In nature it is common that a new mineral grows between two minerals due to the inter-diffusion of elements. Understanding its growth mechanism is critical for reconstructing conditions and rates of mineral formation. The growth of the new phase is controlled by the coupling of interface reaction and long-range diffusion. To understand the interface reaction, it is essential to figure out the atomic structure of the interfaces.
In this research, spinel (MgAl2O4, Spl) has been grown between periclase (MgO, Per) and corundum (Al2O3, Crn) via pulsed laser deposition  and uniaxial stress methods  for studying the early and late growth stages, respectively. Electron Backscatter Diffraction (EBSD) has been used to study the interfacial orientation relationship on both Per/Spl and Spl/Crn reaction interfaces. The EBSD mapping (Fig.1) shows that the Spl layer splits into two different sections: a thinner part in topotaxial orientation relationship with Per, and a thicker part topotaxial with Crn. Then Focused Ion Beam (FIB) was used to lift out the interface areas with representative orientation relationships, and the atomic structure studied by aberration-corrected Scanning Transmission Electron Microscopy (STEM).
The atomic resolution images of the Spl/Crn interface show that the interface is located where the (001) lattice plane of Crn coincides the (111) lattice plane of Spl, which are both occupied by Al atoms exclusively. In another side, the Per/Spl interface shows a periodic configuration (Fig.2a), consisting of curved segments (convex towards Per) . The image in Fig.2b reveals regularly spaced misfit dislocations at the positions of “cusps” (see the 2D model in Fig.2c), occurring every ~4.5 nm. A similar configuration is observed at another interface area equivalent with a 90° rotation of the structure in Fig.2b. These results unveil the 3D configuration of the interface, which has a grid of convex protrusions of spinel into periclase with misfit dislocation at each minimum (Fig2d). The structure reveals the mechanism of the interface migration: the climb of the misfit dislocations is the rate-limiting factor and therefore leads to this scalloped geometry. Furthermore, the extra atoms required for dislocation climb leave behind vacancies that eventually form pores at the interface, which provides additional resistance to interface motion and leads to doming of the interface on the scale of individual grains. These results also show that a fundamental understanding of the interface reaction and migration on the atomic scale is the key for understanding the interface migration on the larger scale.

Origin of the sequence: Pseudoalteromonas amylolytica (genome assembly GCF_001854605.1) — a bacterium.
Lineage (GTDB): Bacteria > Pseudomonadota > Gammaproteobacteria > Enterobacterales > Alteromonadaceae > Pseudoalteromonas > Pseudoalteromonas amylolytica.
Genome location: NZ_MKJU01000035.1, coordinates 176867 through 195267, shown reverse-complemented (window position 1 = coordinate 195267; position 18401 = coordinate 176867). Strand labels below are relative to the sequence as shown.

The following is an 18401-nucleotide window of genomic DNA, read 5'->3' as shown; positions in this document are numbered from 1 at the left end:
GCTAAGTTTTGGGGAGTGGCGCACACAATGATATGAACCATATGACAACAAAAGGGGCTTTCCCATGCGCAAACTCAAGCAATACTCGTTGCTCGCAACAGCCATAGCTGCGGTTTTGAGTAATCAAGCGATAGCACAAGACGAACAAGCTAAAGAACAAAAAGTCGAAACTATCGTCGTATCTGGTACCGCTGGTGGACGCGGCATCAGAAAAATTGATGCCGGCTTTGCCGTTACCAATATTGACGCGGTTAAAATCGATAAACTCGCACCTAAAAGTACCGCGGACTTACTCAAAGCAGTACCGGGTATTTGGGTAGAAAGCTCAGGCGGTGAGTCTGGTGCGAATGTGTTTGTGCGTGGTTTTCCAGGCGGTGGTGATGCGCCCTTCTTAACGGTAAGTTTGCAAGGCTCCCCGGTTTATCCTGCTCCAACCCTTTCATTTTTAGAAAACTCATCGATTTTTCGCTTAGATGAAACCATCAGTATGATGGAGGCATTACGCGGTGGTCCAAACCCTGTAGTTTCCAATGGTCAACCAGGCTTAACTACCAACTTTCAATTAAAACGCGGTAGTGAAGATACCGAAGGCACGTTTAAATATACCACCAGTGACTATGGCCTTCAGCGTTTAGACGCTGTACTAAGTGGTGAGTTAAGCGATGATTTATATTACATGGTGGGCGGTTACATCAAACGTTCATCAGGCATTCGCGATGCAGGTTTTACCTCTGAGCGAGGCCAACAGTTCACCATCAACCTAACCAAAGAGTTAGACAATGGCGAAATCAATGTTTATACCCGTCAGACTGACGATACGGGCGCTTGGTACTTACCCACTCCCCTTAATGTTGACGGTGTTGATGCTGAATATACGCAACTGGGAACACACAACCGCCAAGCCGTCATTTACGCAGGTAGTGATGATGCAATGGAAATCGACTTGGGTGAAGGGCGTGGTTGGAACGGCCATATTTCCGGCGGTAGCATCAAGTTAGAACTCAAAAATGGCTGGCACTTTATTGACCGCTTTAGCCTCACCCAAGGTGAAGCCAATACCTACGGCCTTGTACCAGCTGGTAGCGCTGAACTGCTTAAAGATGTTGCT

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 This research was funded by the EU’s Horizon 2020 Marie Curie grants No. 656378–Interfacial Reactions (CL) and the Austrian Science Fund (FWF): I1704-N19 in the framework of FOR741-DACH (GH).
To cite this abstract:Chen Li, Thomas Griffiths, Timothy J. Pennycook, Clemens Mangler, Lutz C. Götze , Petr Jeřábek , Jannik Meyer, Gerlinde Habler, Abart Rainer; Interface migration mechanism on Corundum/Spinel/Periclase: atomic study via aberration-corrected STEM. The 16th European Microscopy Congress, Lyon, France. https://emc-proceedings.com/abstract/interface-migration-mechanism-on-corundumspinelpericlase-atomic-study-via-aberration-corrected-stem/. Accessed: May 24, 2019
EMC Abstracts - https://emc-proceedings.com/abstract/interface-migration-mechanism-on-corundumspinelpericlase-atomic-study-via-aberration-corrected-stem/